It seems to me that Dr. D’Adamo has a monopoly in the field, but I have been less than impressed with his inability to take the rh factor into proper consideration. Here is what some other people suggest when it comes to matching our metabolic type to the daily diet that you intake:
Determining Your Metabolic Type
For many years nutritional science has taken a generic, overly standardized approach to health and weight loss. This is why there is no one diet that works for everyone. There was all that hype about the Atkins diet, but Kelly, one of my contestants on The Biggest Loser, lost just one pound in a month of sticking to Atkins. Because I know that we are all different and need to diet according to our speciﬁc body’s characteristics, I was able to coach her to lose ﬁfty-ﬁve pounds in three months. We were working together on the show, and she lost thirty-ﬁve more after that.
Why? Inherited genetics make each one of us unique, from the color of our hair right down to the way our organs function. This uniqueness extends to the way our cells convert nutrients into energy. In order to know how to get the most nutritional bang for your calorie buck, you need to understand your unique metabolic type. Once you do, you can begin to custom design your new dietary lifestyle around the foods that will help you achieve and maintain your ideal weight while also optimizing your physical energy, strength, and mental clarity.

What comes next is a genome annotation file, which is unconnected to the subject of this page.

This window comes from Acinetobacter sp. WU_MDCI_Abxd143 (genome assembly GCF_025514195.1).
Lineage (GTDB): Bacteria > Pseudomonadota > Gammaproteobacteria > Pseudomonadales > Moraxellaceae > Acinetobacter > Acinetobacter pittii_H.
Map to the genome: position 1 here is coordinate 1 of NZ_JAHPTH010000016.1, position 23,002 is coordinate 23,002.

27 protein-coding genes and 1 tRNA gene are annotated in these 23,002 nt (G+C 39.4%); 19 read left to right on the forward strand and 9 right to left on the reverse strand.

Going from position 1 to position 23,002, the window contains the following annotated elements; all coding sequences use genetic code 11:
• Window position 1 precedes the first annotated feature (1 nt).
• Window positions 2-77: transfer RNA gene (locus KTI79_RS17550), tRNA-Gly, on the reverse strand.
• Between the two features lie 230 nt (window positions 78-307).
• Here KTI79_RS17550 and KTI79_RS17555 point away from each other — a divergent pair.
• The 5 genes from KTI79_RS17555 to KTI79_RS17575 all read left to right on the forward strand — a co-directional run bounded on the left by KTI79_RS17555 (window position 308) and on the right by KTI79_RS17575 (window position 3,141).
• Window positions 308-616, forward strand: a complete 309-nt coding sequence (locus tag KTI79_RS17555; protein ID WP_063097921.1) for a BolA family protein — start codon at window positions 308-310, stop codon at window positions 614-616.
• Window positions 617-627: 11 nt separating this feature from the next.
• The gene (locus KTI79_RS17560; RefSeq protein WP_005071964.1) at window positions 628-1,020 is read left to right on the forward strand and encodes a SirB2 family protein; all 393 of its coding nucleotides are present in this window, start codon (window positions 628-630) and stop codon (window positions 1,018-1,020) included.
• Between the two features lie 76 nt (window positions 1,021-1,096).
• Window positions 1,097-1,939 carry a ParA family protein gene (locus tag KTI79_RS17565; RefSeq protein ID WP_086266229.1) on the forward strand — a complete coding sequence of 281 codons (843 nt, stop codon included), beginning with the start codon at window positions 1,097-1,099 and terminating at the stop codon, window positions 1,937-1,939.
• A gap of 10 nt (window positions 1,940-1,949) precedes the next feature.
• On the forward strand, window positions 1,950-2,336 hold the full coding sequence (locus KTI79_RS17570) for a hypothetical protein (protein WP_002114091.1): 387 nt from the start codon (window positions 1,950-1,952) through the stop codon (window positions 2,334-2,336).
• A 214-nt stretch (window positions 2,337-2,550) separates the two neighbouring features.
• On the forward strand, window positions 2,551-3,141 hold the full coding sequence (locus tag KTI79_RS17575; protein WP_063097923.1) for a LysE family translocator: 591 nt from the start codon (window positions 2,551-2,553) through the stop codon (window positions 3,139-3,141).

Metabolic typing is really just fancy talk for ﬁguring out how your body processes what you eat—more speciﬁcally, how your body deals with the three basic macronutrients in food: carbohydrates, proteins, and fats. Imagine that you are a furnace: your body takes the food you eat and burns it with oxygen to convert its caloric content into energy. This process is known as oxidation, and it’s how the carb content in your food gets turned into glucose and released into the blood. When glucose is released into the blood, the pancreas is cued to release insulin to “clean” your blood of any sugar that is not being used by the body as energy and carry it to your cells, where it gets stored as fat. The fact that we all oxidize the nutrients in our food in different ways is the reason why a particular diet will work for one person and not for another. If you know more about how the nutrients in your food act on your system, you can avoid a lot of unnecessary pitfalls and really maximize your results as you continue on your journey toward total health.
Although rates can vary a lot from one person to the next, most people can be classiﬁed according to three basic groups:
1. Fast oxidizers
2. Slow oxidizers
3. Balanced oxidizers
Fast oxidizers burn through the nutrients in their food very rapidly, with the consequence that the carb content is broken down to glucose and released into the blood almost at once. This sudden increase in blood sugar triggers a rapid release of large amounts of insulin to clean away excess sugar, which is stored as fat in your cells. The more carb content in your food, the more energy will be available to your body right away, and the greater the chance that it will not be needed and get stored as fat. Insulin is a quick and effective blood-cleaner, and the dramatic leaps and falls in blood sugar levels that result from fast oxidation lead to the sugar crash effect. For a fast oxidizer, foods with high carb ratios cause fatigue and carb cravings as well as promote fat storage.
Fast oxidizers should eat foods with more proteins and fats in order to slow down their rate of oxidation and insulin release, and to better promote stable blood sugar and sustained energy levels.